Duxelles: Duxelles is a name for finely-diced sautéed mushrooms. The ones I made for the beef Wellington aren’t super finely diced; I wanted a little more texture. I made duxelles in a post called Crêpes Fourées. For those crêpes, I used a combination of fresh and dried mushrooms. For the Wellingtons, I used only fresh mushrooms. Either will work.

The duxelles recipe I used for the beef wellington:
1 stick of unsalted butter
3 finely diced shallots
1 pound finely-chopped fresh mushrooms
Salt, pepper
Chopped parsley

Sauté the mushrooms and shallots in the butter for at least 5 minutes, over medium heat. Season, then stir in the chopped parsley. Place in a colander over a bowl.

I used no liquid in the mushroom recipe whatsoever, although you can tip in a little marsala or madeira if you wish. Just make sure to drain the mushrooms in a colander before beginning the beef wellington. And whatever you do, always save the mushroom liquor to use in any kind of sauce or reduction. Check out this post if you’ve never prepped mushrooms before.

duxelles

Prosciutto: I used 2 thin slices of Prosciutto in each of the two beef wellingtons.

Puff Pastry: I used purchased puff pastry that I thawed overnight in the refrigerator. There are two pieces in the box of puff pastry and I used both for the beef Wellingtons; there was plenty of pastry, but I couldn’t have wrapped any more filets.

Miscellaneous Ingredients: Dijon mustard and 1 egg.

Putting together the beef Wellington:

Have your meat sliced off of a tenderloin if you’re doing the butchering yourself. I cut two – 8 ounce filets, using a scale. It’s important that they’re the same size, for cooking purposes. Season the filets with a little salt and a generous amount of crushed black pepper.

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Pour some olive oil, about 3 tablespoons, in a skillet over high heat. Sear both filets on both sides. You’re just searing the meat to get some caramelization. You’ll be using the same skillet to make the wine reduction later. Don’t wash your skillet!

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Remove the filets from the skillet and place them on a plate. Place a teaspoon or so of Dijon mustard on each filet. Using a pastry brush, brush on the mustard. Mr. Ramsay, of course, recommends English mustard, but I don’t own any. A tidbit of info from Mr. Ramsay – it’s essential to brush the mustard on the filets after having just been seared. Supposedly mustard won’t get absorbed by the meat once it’s cooled off.

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The next thing to do is roll out the pastry dough that has remained chilled.

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Roll it into a kind of circle, using a little bit of flour and a good rolling pin. Place a crêpe in the middle of the dough, top with a layer of duxelles, then top them with the prosciutto.

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On top of the prosciutto place the mustard-brushed filet, mustard side down.
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I cut a little circle out of the remaining two crêpes and placed those on top of the filets. These will eventually be at the bottom of the beef Wellingtons.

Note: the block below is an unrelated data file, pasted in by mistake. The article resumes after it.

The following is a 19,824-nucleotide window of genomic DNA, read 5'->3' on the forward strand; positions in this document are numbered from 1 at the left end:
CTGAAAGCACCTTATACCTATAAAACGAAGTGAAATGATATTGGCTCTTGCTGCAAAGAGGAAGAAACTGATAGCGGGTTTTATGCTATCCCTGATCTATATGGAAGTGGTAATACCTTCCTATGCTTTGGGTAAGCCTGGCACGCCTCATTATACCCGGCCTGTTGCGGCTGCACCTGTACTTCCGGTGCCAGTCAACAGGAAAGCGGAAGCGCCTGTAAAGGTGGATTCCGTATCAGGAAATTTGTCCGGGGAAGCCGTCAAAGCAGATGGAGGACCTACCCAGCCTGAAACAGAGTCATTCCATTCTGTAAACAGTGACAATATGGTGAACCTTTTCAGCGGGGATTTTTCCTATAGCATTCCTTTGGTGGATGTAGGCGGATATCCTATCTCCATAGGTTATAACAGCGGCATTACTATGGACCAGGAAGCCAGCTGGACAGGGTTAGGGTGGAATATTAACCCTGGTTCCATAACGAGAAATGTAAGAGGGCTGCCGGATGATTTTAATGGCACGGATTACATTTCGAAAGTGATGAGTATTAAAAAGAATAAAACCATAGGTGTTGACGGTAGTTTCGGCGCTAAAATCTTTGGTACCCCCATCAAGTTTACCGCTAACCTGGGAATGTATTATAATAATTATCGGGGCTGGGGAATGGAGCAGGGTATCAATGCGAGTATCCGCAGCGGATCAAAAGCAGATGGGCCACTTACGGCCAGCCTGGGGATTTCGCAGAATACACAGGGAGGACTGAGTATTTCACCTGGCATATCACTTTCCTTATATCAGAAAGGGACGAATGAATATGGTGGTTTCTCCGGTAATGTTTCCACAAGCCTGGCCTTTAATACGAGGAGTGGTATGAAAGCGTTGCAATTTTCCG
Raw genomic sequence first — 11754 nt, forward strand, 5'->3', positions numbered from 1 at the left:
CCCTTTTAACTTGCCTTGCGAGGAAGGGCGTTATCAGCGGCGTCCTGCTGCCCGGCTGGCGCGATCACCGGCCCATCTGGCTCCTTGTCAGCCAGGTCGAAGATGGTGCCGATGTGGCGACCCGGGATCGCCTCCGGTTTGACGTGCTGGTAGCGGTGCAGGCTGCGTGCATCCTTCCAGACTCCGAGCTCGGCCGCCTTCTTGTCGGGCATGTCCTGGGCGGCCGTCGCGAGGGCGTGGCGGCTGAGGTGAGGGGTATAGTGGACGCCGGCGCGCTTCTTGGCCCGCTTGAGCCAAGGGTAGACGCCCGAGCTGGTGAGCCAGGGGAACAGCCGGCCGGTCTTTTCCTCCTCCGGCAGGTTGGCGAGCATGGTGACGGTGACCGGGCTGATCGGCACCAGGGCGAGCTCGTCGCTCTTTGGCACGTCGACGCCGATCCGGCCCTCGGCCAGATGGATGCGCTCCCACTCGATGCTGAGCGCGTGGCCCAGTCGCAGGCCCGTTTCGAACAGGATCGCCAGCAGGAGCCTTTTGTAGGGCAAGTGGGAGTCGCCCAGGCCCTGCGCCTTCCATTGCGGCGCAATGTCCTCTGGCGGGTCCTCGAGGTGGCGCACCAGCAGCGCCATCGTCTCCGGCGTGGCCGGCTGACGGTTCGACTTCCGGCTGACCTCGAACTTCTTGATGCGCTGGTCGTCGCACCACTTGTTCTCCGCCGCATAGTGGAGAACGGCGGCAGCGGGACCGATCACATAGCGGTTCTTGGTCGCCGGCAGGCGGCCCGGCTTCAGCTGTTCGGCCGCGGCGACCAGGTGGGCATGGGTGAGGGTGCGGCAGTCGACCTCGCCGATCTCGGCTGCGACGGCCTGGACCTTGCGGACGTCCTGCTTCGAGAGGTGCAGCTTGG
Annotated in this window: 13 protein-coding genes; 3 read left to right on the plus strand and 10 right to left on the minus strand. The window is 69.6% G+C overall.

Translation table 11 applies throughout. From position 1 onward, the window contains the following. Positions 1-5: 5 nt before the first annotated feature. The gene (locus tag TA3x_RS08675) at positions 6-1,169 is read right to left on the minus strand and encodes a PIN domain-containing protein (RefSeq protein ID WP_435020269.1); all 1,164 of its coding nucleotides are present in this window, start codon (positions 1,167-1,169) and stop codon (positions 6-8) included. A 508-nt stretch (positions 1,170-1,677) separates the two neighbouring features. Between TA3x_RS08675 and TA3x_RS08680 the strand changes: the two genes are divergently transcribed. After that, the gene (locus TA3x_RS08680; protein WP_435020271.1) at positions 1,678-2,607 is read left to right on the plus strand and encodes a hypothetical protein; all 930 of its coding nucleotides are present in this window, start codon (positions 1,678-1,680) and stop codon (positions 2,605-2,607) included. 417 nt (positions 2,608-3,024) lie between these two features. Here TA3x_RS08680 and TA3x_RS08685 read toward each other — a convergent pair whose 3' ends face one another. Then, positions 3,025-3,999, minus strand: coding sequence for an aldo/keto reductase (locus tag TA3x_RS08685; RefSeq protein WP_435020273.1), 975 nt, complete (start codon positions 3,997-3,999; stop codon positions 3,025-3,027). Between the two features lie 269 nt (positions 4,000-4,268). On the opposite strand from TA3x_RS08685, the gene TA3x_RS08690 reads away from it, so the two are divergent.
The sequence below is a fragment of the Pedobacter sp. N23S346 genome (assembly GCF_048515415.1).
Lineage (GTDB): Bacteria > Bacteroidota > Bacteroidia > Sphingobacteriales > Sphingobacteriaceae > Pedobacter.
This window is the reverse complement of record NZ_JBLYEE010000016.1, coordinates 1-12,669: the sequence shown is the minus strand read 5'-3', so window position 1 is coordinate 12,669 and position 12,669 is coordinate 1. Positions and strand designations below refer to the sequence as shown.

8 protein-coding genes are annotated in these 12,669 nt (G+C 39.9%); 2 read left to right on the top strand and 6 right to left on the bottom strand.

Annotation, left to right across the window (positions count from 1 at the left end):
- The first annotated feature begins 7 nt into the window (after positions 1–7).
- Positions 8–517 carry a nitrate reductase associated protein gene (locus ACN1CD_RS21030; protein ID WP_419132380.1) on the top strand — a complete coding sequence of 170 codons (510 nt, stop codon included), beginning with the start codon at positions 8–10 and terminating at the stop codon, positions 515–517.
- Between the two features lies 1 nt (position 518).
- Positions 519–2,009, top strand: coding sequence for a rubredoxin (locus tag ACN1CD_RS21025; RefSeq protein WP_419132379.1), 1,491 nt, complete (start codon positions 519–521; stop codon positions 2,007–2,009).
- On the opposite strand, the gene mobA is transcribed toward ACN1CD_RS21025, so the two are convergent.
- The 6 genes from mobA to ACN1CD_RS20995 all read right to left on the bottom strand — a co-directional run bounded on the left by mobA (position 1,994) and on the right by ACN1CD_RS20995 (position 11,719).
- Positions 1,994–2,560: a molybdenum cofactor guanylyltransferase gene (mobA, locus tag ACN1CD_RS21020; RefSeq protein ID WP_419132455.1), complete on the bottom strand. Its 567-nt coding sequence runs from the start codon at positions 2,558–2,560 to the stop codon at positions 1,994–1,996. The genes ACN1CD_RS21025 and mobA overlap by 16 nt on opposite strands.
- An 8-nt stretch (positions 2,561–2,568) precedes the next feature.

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Then begin the wrapping process. Have one egg beaten well in a little bowl, and a pastry brush. The wrapping process was a little challenging, and it’s definitely harder than rolling the pastry around a whole tenderloin, with an easy one-seam fix. If you’ve ever wrapped a brie in puff pastry, this is similar, except for the fact that I like seeing the wraps of dough on the top sides of the brie. In this case, I wanted smooth tops for the beef wellingtons. I also didn’t want the pastry bottoms too thick.

It was also challenging for me to take pictures during the process. I already mucked up my camera with this one shot.

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Eventually, I got them both wrapped and sealed. Then I wrapped and stored them in the refrigerator.

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Bring the beef Wellingtons out of the refrigerator for at least an hour before you plan on putting them in the oven.

Preheat the oven to 425 degrees. Brush the Wellingtons with the remaining egg mixture.

For the first time ever, I used a temperature probe that came with my oven. Right when I put them in, I pushed the probe in to the middle of one filet. I didn’t want to keep poking the poor things with my meat thermometer. And this thing worked beautifully!

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The 2 Wellingtons took only 20 minutes to cook; I removed them from the oven when their internal temperature reached 125 degrees. This is for rare beef. From the photos, you can tell we like our beef rare.

I removed the beef Wellingtons from the oven and put them on a plate. They would have continued cooking if I’d left them in the hot baking dish. They rested for 15 minutes, during which time I got my vegetables together and heated the red wine reduction.

I placed some of the hot red wine reduction on two plates, and topped them with the beef Wellingtons. (Red wine reduction in a future post.)

reduction
Then I added peas à la Française as our simple but delicious vegetable side.

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I must say, beef Wellington is a fabulously extravagant meal. You can taste all of the parts – the beef, the mushrooms, the prosciutto, and a hint of Dijon mustard.

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My pastry wrapping could have been better. It should have been a tighter fit. But fortunately that didn’t affect the flavors!

Note: this recipe is for 2 individual Wellingtons. Many recipes utilize whole chunks of tenderloin, from which slice’s are cut.

verdict: Sure, this meal took a while to prepare. But yes, I’d make beef Wellington again. And it’s already been requested of me for my husband’s upcoming birthday!